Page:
Where the GTI feels much more like a conventional automatic in the way it crawls and launches from a standstill, the T-Roc’s DSG can be a little slurry as the clutches engage off the line, and feels a bit elastic from launch or as it shifts from first into second.
In normal driving you’ll get used to it, but if you’re looking for a sharper, sportier drive it may attract complaints or have owners switching the transmission into Sport for quicker response off the line.
Under heavy throttle the four-pot turbo has a sporty, gruff tone which gives off a hot hatch vibe, though the T-Roc 140TSI Sport’s 7.2-second 0-100km/h claim is a little off the pace compared to genuine performance hatchbacks in the same price bracket. There’s a full-fat T-Roc R overseas with the 221kW 2.0-litre turbo from the Golf R, but that’s sadly off the table for Australia until at least 2022.
Once at speed though, the T-Roc settles into seventh gear barely breaking a sweat. Engine noise is non-existent and the cabin is well-insulated from road and wind noise, perhaps with the exception of the roughest of blacktop where the low-profile tyres transmit a bit of sound into the cabin.
The steering is well-weighted and adjustable through the drive modes like the suspension and drivetrain, with a predictable, accurate feeling that’s not too heavy or too light in its non-Sport settings.
In the bends the T-Roc is eager and hatch-like, offering a sporting drive that’s right up towards the top of the class for both composure and engagement.
Relative to its segment – and my love for my Golf GTI aside – I’d go as far to say the T-Roc is quite possibly the driver’s pick in the small SUV segment, offering a balance of performance, handling and all-round usability that certainly ranks amongst the best of all compact crossovers, mainstream or premium.
When you’re not using the snappy steering-mounted paddle shifters and things settle into a straight-line cruise, the T-Roc’s array of assistance systems bring a premium-style vibe to the drive experience.
The adaptive cruise control with stop/go, as well as lane-keeping assist with adaptive lane guidance combine to provide semi-autonomous highway driving capability. Unlike some rivals, Volkswagen’s technology is more user-friendly than intrusive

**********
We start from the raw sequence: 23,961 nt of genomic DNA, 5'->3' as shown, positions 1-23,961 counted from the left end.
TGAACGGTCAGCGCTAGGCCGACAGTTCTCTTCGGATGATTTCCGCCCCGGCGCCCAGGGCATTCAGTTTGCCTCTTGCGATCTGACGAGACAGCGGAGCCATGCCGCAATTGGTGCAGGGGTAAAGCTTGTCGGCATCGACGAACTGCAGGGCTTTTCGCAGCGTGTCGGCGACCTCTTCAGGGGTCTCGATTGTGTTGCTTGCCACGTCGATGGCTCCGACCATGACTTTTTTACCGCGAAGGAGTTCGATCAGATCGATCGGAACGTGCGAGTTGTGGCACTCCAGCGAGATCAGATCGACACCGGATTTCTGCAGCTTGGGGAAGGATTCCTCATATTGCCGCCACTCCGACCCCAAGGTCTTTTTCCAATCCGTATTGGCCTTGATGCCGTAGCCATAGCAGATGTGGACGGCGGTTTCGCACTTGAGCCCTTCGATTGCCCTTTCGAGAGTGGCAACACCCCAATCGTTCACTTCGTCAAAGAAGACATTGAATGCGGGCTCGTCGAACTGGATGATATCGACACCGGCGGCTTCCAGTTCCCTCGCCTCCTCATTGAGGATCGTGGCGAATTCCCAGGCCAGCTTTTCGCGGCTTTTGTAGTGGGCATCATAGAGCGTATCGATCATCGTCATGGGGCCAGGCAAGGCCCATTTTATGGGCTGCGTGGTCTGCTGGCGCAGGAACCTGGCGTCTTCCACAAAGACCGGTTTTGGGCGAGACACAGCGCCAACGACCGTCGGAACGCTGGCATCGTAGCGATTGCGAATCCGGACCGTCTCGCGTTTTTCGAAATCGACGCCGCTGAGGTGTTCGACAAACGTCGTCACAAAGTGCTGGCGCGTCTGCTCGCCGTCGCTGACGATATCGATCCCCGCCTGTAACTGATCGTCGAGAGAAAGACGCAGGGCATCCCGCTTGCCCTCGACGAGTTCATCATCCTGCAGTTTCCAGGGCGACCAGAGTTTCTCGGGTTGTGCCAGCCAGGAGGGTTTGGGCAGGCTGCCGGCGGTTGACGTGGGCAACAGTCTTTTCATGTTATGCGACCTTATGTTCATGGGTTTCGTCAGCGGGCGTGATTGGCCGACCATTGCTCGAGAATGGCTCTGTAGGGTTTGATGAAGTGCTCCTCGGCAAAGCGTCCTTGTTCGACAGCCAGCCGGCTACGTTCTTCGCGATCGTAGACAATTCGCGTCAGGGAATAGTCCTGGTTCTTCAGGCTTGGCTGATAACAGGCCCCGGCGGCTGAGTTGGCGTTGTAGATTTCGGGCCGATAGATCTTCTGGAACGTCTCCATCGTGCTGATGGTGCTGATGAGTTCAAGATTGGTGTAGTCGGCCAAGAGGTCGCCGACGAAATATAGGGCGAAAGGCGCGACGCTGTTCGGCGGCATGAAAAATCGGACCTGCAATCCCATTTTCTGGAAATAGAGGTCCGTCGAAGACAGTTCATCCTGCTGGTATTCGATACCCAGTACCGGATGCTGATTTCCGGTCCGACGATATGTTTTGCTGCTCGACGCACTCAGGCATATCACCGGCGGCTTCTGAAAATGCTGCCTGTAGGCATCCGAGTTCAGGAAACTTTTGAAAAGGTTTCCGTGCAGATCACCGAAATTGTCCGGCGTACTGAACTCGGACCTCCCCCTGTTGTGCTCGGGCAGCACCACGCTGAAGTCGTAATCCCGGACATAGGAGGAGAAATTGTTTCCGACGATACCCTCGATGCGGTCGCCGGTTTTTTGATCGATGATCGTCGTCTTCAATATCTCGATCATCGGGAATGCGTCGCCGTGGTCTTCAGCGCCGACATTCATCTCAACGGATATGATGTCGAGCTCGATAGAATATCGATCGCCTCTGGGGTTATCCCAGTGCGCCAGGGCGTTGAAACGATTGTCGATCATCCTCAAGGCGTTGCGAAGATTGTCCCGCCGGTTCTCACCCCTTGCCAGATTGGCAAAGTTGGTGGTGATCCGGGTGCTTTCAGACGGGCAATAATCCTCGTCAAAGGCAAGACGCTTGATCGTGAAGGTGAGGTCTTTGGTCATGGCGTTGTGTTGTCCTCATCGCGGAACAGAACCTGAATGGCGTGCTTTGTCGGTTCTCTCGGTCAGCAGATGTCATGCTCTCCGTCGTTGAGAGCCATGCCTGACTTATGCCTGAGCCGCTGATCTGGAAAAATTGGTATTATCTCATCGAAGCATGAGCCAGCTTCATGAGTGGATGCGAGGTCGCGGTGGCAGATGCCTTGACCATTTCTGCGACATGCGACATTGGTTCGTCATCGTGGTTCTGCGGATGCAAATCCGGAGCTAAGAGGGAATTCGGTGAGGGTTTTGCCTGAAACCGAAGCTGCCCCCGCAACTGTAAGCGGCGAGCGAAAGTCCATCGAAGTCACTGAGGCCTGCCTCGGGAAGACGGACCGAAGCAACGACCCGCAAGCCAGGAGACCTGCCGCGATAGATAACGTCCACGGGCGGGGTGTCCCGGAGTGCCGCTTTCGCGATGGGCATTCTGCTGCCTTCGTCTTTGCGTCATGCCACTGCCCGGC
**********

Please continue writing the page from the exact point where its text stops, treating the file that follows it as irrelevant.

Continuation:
Further, the standard-fit blind-spot monitoring and rear cross-traffic alert are good features to have, working to combat the large blind spot on the C-pillar.
While the interior materials left a bit to be desired earlier, the T-Roc shines on the road and certainly makes up points.
Like the wider Volkswagen range, the T-Roc is covered by a five-year, unlimited-kilometre warranty.
Buyers can purchase a three- or five-year Care Plan which covers scheduled maintenance, priced from $1300 and $2100 respectively – the latter including a free first service.
That averages out to a little over $400 per year, with servicing required every 15,000km or 12 months – whichever comes first.
Each package also represents a saving over paying as you go for servicing – quoted at $166 for the three-year package and $696 for the five-year one.
There’s also complimentary roadside assistance for the life of your Care Plan, and/or each time you service your Volkswagen at a participating dealer for up to 10 years since the start date of the vehicle warranty.
I didn’t expect to like the T-Roc as much as I did. Anyone who has listened to my various podcast appearances would know my attitude to SUVs charging thousands more than the equivalent passenger car.
But the T-Roc has a lot going for it. The design is ace, it has all the features and tech you’d expect from a $50,000 car, and it really does drive like a dream with its adaptive suspension trickery.
Average cabin plastics aside – which is becoming an increasingly common theme in the compact SUV segments both mainstream and premium – the T-Roc offers a genuinely upmarket and engaging experience whether parked in your driveway, on the highway, or carving up a twisty B-road.
Fully loaded as we’ve tested here, it looks and feels (mostly) premium, while offering a better five-year warranty.
Personally, I see more value in a fully-loaded Skoda Karoq Sportline with its nicer cabin trimmings and extra space, but the Volkswagen is sexier in both form and badge cred.
Hopefully, a mid-life refresh in the coming year or so will address the interior tactility issues and give the T-Roc that extra touch of class that the Volkswagen brand is so well known for.